The Gibson GK-55 is an electric guitar formerly manufactured by The Gibson Guitar Corporation.
The GK-55 is basically a stripped-down model based on the 1955 Gibson Les Paul, before the company began to produce the Les Paul Special. It is a flat-top 55 body style, dark sunburst, two "T top" humbuckers, no binding, dot inlays, and a bolt on neck. The GK-55 also came equipped with the TP-6 fine-tuning tailpiece. These were made in the Gibson plant in Kalamazoo, MI in 1979. Only 1000 were ever produced. the GK stands for Gibson-Kalamazoo.
The Gibson model GK-55 was produced for only two consecutive years in short runs. Although the total quantity produced is a matter of debate, these guitars are rare.
It is rumored by some Gibson employees that the GK-55 may have possibly been an attempt by Gibson to re-purpose Baldwin overstock parts remaining in the Kalamazoo plant. Other guitars constructed at that plant were products such as Kalamazoo (with its waning popularity), Epiphone & Baldwin. The exception being that the Baldwin series head stock was identical in design to the only other "Bolt-on" made at the time. It is more likely that Gibson was looking to put a less expensive alternative to the popular Les Paul line. With the diminishing quality of US made guitars in the late '70s. Both Gibson & Fender were reaching for higher margin products to bolster profits.
The only concrete source to confirm this assertion would have been Gibson's Kalamazoo plant manager Jim Duerloo. Since Gibson's financial issues from 1974–1986 brought all production of Gibson, Epiphone & Kalamazoo electric guitars at the Kalamazoo plant to a halt. Shipping Epiphone overseas and moving Gibson to Memphis. Especially with the decrease in competition by Gibson copies, it was an obvious market opening for Gibson to take advantage of. Although, subject to conjecture, it is a brilliant marketing move for the new owners of almost defunct Gibson Guitars. CMI president Maurice Berlin, after taking over in 1974 did make some enduring decisions for the future of Gibson.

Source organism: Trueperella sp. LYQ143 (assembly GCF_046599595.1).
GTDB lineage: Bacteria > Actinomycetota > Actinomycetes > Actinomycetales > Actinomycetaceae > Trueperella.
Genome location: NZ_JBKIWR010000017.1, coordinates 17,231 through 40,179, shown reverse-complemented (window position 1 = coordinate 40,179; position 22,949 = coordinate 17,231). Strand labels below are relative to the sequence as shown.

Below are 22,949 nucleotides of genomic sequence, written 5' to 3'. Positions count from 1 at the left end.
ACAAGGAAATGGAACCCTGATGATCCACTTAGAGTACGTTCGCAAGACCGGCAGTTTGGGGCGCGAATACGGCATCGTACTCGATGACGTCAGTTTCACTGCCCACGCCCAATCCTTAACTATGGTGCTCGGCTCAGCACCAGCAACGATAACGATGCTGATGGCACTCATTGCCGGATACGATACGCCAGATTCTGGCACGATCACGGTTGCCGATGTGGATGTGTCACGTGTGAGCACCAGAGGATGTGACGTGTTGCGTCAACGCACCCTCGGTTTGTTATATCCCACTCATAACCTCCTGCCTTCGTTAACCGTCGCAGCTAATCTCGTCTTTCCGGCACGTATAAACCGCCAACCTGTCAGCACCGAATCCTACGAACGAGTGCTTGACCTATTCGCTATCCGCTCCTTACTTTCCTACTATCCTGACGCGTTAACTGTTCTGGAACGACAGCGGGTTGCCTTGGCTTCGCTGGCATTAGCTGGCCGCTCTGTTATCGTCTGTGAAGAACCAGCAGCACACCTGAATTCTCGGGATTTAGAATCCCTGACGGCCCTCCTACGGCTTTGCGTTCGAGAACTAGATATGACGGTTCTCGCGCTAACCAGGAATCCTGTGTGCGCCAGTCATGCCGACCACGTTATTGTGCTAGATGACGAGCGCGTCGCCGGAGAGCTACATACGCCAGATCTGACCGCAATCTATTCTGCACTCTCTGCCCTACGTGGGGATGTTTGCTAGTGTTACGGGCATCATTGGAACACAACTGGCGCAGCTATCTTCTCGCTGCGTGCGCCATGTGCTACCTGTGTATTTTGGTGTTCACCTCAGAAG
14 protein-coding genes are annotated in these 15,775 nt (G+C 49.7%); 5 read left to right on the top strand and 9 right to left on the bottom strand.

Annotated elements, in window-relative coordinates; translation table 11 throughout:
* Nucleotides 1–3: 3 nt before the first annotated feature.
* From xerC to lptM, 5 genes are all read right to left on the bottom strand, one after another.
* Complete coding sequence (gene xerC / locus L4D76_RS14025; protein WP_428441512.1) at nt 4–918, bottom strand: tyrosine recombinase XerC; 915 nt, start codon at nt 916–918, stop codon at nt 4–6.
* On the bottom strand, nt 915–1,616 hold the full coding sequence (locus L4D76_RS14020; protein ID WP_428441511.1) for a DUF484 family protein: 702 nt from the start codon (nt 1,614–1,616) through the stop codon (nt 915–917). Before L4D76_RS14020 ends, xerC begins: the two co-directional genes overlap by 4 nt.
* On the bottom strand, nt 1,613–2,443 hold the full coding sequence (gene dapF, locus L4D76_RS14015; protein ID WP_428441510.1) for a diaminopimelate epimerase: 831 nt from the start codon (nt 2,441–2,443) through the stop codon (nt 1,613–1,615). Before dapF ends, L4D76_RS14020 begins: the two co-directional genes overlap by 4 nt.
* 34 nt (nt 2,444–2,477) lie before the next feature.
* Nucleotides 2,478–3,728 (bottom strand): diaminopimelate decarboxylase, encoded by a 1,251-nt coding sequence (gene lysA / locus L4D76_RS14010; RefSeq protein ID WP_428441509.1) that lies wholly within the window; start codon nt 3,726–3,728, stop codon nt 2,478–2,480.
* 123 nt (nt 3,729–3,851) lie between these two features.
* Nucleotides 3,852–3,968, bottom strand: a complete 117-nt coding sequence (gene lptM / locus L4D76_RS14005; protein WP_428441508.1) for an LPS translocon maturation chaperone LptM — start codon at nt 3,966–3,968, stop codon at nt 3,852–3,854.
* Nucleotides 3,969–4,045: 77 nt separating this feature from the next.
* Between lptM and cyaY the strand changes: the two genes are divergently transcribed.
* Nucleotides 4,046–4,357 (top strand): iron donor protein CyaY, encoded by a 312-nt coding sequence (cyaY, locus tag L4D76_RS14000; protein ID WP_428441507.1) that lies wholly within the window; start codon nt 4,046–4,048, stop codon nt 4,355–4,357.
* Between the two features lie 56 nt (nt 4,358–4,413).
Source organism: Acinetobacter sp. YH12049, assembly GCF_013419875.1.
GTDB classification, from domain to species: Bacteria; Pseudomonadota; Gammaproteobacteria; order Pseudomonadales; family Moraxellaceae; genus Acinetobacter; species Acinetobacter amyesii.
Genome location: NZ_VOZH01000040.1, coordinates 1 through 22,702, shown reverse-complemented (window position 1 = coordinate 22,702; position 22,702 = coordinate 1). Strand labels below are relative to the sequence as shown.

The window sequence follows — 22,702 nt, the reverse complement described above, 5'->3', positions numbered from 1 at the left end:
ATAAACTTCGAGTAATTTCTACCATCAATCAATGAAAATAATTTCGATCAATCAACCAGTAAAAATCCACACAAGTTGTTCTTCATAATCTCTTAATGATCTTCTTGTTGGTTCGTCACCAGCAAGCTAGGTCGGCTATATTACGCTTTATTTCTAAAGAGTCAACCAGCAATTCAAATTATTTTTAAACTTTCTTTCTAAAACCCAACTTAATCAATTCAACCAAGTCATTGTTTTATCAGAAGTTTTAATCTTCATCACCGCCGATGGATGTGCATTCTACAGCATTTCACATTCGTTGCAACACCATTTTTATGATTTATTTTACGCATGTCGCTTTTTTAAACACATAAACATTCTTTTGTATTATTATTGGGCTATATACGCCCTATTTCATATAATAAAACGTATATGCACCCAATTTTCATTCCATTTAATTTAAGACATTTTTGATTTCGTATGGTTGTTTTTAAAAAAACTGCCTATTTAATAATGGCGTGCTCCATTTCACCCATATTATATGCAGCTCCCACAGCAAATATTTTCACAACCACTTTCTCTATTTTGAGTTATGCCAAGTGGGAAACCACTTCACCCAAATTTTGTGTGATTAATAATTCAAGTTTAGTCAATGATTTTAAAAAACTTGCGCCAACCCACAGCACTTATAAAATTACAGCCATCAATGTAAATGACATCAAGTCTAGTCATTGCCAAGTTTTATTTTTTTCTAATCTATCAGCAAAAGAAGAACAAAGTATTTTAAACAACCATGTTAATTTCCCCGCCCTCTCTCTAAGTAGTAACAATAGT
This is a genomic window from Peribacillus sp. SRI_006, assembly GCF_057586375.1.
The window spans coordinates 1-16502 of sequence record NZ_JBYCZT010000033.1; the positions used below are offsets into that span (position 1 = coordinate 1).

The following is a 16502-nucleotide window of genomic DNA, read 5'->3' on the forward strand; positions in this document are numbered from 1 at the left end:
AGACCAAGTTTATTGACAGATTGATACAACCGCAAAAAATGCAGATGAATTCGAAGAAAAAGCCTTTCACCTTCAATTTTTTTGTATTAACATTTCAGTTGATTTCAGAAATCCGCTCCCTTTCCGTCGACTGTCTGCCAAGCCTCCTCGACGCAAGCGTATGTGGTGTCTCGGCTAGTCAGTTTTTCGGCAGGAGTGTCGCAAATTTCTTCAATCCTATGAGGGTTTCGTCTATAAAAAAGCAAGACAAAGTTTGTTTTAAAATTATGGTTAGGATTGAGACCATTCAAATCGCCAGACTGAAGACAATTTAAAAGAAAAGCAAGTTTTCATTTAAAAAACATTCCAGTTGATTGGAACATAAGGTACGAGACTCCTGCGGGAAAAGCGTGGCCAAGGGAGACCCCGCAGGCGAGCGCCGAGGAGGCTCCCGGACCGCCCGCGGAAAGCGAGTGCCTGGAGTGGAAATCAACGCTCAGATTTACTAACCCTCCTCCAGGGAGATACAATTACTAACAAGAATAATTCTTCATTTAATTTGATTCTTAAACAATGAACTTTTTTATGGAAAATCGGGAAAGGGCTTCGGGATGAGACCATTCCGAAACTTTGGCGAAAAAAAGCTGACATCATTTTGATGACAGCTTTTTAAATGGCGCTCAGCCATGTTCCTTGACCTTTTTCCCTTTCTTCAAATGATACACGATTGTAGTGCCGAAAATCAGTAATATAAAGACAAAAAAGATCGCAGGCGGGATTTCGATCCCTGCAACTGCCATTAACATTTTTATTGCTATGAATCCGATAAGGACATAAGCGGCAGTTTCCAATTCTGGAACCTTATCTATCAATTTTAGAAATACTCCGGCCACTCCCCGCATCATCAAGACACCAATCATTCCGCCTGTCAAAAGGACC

So while the GK-55 may not be a "feature rich" Gibson, it is one of the most iconic of the transition of Gibson Guitars, from failure to the manufacturer of some of the finest mass production guitars in the world today.
One of the main features of the GK-55 was the use of the "Bolt-On" neck which differentiated it from Les Paul's concept leaving it without the famous "Les Paul" monogram. Other distinguishing features were the use of the "Creme-Black" PAF pickups, seen more commonly now on Gibson products today, the very distinctive TP-6 "Fine-Tuning" system in place of the stock Gibson tail piece, commonly used, at the time and the lack of a pick guard. The peculiarity of the TP-6 was seen almost exclusively on tremolo systems (such as Kahler), and was not a popular addition to "hard-tail" guitars of the era adding to the unique qualities of the GK-55.
The GK-55 only came in one color, the two-tone dark sunburst, giving its flat top the appearance of depth, again unlike most of Gibson's mainstream.
As with most of the Gibson line, at the time it came standard with a maroon red "Gibson" tagged hard shell case and sold for under $400 at the time.